Weathering rates of basaltic gray lava clasts increase from 0.02% near sea level to 0.10% yr−1 at 730 m a.s.l. and are comparable with clast deterioration rates on Signy Island (Walton and Hall, 1989; Hall, 1990). In contrast, measured black lava weathering rates can exceed 0.70% yr−1 and appear unaffected by altitude. Mode of weathering cannot be derived from the data, although altitude appears to be an important controlling factor in the weathering of gray lava clasts. Weathering of the clasts over the monitoring period occurred on a granular or smaller scale, with the removal of weathered material probably assisted by rainwash.
Assuming a linear weathering rate with time, extrapolation of weathering rates (e.g., Hall, 1990) suggests that small black lava clasts may be completely weathered within less than 200 yr on the island. This rate appears to be independent of temperature conditions, as is evident in the similar results obtained from different altitudes. Gray lava clasts weather at a slower rate, and at high altitude where gray lava clast rates are greatest, extrapolations imply a clast longevity of approximately 1000 yr. Gray lava weathering rates are slower at lower altitudes but can be expected to have been faster during depressed temperature conditions, when colder conditions such as those found now at high altitude would have prevailed at lower altitudes (e.g., Holness and Boelhouwers, 1998). Mass loss data imply a limited lifespan for smaller clasts. Thus, the longevity of clastic landforms, particularly in studies where relict landforms are used in paleoenvironmental reconstruction, needs to be considered further.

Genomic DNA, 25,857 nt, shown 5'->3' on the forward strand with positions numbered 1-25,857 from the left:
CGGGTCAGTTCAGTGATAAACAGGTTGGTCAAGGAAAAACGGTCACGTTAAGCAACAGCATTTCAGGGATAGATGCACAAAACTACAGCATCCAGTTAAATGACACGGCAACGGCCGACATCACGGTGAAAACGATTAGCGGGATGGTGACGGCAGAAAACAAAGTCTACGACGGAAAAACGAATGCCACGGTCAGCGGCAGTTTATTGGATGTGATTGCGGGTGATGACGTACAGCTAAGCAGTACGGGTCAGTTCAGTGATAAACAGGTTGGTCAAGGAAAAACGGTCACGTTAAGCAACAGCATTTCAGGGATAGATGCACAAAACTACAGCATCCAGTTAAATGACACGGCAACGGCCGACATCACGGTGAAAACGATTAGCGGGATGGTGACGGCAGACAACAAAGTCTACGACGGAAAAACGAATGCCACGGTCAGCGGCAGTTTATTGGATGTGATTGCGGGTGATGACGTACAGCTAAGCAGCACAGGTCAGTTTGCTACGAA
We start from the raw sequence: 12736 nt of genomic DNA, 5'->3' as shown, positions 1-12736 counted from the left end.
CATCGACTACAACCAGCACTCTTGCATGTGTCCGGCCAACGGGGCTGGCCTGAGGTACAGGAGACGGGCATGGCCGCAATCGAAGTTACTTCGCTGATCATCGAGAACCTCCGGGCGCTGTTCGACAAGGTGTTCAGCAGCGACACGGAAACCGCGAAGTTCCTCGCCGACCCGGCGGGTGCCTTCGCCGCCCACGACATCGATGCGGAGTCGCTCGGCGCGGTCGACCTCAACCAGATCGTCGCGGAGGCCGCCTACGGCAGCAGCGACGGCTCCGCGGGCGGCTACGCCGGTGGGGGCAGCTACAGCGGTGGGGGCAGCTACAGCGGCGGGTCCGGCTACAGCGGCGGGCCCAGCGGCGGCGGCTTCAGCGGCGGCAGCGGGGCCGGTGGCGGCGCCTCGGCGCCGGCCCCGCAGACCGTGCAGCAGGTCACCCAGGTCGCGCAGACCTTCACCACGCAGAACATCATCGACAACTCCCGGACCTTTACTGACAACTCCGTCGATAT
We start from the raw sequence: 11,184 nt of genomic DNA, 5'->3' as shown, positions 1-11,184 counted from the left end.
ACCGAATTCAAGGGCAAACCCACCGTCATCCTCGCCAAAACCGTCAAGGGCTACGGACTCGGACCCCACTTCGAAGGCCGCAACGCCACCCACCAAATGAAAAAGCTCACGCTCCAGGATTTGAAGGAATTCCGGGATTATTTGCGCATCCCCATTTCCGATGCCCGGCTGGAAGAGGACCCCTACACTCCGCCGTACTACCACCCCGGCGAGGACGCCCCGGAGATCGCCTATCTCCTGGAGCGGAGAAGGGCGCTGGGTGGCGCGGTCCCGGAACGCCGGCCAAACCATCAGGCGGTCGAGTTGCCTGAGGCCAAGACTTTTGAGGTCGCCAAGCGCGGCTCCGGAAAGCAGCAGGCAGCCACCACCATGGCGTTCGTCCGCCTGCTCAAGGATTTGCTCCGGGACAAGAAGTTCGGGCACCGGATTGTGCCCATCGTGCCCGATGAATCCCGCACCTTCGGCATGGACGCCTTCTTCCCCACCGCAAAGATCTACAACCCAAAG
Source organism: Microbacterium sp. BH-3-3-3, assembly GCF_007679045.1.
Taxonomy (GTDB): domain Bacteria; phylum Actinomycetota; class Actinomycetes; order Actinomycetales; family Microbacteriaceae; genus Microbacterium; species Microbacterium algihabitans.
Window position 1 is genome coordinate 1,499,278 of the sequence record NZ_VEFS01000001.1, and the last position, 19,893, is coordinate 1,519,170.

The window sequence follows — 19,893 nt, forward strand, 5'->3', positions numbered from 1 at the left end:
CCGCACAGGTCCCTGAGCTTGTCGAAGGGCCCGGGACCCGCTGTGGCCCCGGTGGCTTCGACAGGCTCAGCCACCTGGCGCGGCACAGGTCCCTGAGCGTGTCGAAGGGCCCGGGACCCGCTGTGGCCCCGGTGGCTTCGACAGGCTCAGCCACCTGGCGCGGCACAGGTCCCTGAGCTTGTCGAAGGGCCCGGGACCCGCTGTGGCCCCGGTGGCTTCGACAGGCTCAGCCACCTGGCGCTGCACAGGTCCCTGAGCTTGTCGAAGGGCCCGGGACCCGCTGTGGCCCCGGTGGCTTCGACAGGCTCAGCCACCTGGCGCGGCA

Research was conducted under the auspices of the South African National Antarctic Programme in a project led by Jan Boelhouwers and Ian Meiklejohn. Comments from two anonymous referees are greatly appreciated.
Rock physical properties (Cooke, 1979) of a sample set of the clasts used for monitoring of mass loss
Annual mass loss from gray lava clasts between April 1997 and April 2000 (unless otherwise indicated)
Annual mass loss from black lava clasts between April 1997 and April 2000 (unless otherwise indicated)
Tests to determine the experimental contribution to mass loss of the annual transportation, drying and weighing procedure (see text)